Tuesday, December 29, 2009

Unexplained Juxtapostion

I don't understand this phenomenon exactly, but It came to my attention again today, so I thought I'd see if people had any insight.

My job is Desktop Support. I answer the call when someone is having a problem with their computer. I help my co-workers when they are having trouble with their computers—regardless of the issue. I've been doing this type of work for about seven years. There are two categories of people I help. People I like to help, and People I don't like to help.

This has been focused into higher contrast due to the nature of my current position. For the past two years I have been off the phone. I am in an office environment, and so I have a lot of repeat customers. Some of them I enjoy helping and some of them I do not, and I can't quite put my finger on the difference.

I thought it might be that some of them actually try to help themselves, and try to learn and grow in their computer prowess. I thought that they were the people I didn't mind helping and those that acted as though they were completely helpless were the people I couldn't stand to help; but then I realized there are a handful of people that are completely helpless that I don't mind helping at all.

I don't know what it is. Maybe I'm just judging individuals based on their own apparent merits. Does this make me a judgmental person? I treat them all equally. I help them all. I'm friendly. But I find that with some people, when I get an e-mail indicating they have an issue, or they walk over to ask me a question—I groan a little inside.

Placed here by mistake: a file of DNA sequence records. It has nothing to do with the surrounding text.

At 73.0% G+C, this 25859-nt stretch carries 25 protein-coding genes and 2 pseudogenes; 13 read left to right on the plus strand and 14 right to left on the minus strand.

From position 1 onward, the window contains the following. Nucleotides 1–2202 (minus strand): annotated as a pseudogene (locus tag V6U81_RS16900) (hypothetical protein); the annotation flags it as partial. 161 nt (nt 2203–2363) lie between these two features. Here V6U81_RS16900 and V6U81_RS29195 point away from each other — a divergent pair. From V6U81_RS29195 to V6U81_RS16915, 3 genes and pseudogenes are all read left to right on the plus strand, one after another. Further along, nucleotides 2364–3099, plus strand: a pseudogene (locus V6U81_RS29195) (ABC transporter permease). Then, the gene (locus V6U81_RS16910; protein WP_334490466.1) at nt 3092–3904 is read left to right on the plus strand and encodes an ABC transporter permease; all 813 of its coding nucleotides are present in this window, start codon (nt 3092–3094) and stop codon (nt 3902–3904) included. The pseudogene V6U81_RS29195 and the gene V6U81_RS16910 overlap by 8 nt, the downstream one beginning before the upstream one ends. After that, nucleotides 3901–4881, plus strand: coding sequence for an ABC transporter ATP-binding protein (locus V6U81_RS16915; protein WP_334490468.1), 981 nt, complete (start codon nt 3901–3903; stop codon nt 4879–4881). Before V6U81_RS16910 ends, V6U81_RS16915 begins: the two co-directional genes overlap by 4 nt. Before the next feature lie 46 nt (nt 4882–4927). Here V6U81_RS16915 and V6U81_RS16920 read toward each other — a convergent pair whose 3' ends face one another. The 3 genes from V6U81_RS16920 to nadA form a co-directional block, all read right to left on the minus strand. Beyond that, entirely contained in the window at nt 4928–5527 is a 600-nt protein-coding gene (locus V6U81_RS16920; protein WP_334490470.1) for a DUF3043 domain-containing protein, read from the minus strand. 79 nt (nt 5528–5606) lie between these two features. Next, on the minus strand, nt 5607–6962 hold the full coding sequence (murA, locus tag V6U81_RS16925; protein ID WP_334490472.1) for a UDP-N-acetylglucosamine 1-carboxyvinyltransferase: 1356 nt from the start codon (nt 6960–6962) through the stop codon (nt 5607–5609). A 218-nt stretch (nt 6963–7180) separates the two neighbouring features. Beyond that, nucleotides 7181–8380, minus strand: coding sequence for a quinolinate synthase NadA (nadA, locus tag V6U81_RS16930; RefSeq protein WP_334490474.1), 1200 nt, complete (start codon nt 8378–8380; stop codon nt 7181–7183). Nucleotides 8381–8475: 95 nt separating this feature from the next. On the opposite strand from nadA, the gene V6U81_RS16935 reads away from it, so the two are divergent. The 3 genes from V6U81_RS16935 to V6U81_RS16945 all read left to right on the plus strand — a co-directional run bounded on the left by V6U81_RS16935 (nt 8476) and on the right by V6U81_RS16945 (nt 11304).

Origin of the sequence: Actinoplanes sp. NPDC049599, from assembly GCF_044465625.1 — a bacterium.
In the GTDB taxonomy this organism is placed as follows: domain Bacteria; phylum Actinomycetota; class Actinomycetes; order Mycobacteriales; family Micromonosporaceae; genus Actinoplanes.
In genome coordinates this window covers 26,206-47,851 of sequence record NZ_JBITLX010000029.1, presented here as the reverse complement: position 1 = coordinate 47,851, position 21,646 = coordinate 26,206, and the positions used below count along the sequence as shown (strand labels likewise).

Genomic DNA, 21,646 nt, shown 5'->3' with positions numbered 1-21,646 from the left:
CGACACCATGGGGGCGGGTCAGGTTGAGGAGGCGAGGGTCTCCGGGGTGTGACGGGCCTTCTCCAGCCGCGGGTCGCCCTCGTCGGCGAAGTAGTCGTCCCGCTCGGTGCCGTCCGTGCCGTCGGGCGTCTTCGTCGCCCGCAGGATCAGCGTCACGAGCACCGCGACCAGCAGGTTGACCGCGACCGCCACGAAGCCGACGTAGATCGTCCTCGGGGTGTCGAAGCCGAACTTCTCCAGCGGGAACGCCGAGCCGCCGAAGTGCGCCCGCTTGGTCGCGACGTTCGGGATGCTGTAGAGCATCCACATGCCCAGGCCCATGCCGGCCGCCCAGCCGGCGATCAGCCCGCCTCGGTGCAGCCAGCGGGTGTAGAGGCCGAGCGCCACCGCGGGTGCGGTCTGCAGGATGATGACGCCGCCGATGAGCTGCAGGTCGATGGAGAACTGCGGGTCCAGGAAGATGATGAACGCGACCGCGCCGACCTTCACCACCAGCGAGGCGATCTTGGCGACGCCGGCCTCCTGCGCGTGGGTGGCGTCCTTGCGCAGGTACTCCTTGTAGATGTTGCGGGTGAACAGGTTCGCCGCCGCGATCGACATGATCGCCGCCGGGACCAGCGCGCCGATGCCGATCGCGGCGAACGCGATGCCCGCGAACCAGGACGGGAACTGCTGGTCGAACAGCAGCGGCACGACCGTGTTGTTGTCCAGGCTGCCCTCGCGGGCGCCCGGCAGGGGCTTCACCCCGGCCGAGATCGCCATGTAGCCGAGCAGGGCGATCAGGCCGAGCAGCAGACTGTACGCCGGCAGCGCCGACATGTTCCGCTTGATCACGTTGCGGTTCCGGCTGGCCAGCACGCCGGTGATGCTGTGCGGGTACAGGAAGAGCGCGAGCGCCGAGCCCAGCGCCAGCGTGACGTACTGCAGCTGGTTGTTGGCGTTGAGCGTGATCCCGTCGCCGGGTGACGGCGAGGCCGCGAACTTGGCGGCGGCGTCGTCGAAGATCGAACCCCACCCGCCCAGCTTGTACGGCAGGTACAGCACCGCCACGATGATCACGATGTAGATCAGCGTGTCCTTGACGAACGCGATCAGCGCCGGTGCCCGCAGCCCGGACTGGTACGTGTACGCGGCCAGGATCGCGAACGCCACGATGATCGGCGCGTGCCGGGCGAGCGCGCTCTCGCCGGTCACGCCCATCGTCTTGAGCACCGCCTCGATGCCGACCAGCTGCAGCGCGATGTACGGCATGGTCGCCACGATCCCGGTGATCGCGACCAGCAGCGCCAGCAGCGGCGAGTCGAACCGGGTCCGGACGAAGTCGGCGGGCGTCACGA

1. Maybe after you offer help, some of them get it and some of them don't? I don't know, but I am curious to see what you figure out about it.

  2. It's all about how they ask the question, and how they treat you as you're helping them. Do you use a standardized form to request help, or do they email you directly? I can almost guarantee that those who you enjoy helping (Clueless or not), treat you like they appreciate your help, and treat you like they need you. They might recognize that you're 'Just doing your job.' but they appreciate it just the same.

    Those who you don't like to help probably act as though they're entitled to your support, and perhaps even address you in a slightly condescending tone -- almost as if it's your fault that their computers are not working.

    You may find something different, but I can almost guarantee that what you'll find is along those lines.

    That's something I learned a long time ago. It's all about how you (and others approaching you) present yourself. Even when somebody does legitimately owe you something, you'll nearly almost always get a better response out of them when you help them feel like it's their choice to help you, rather than their obligation.

  3. Very interesting.
    I've noticed a little of that in my life as well, only I'm not doing tech support.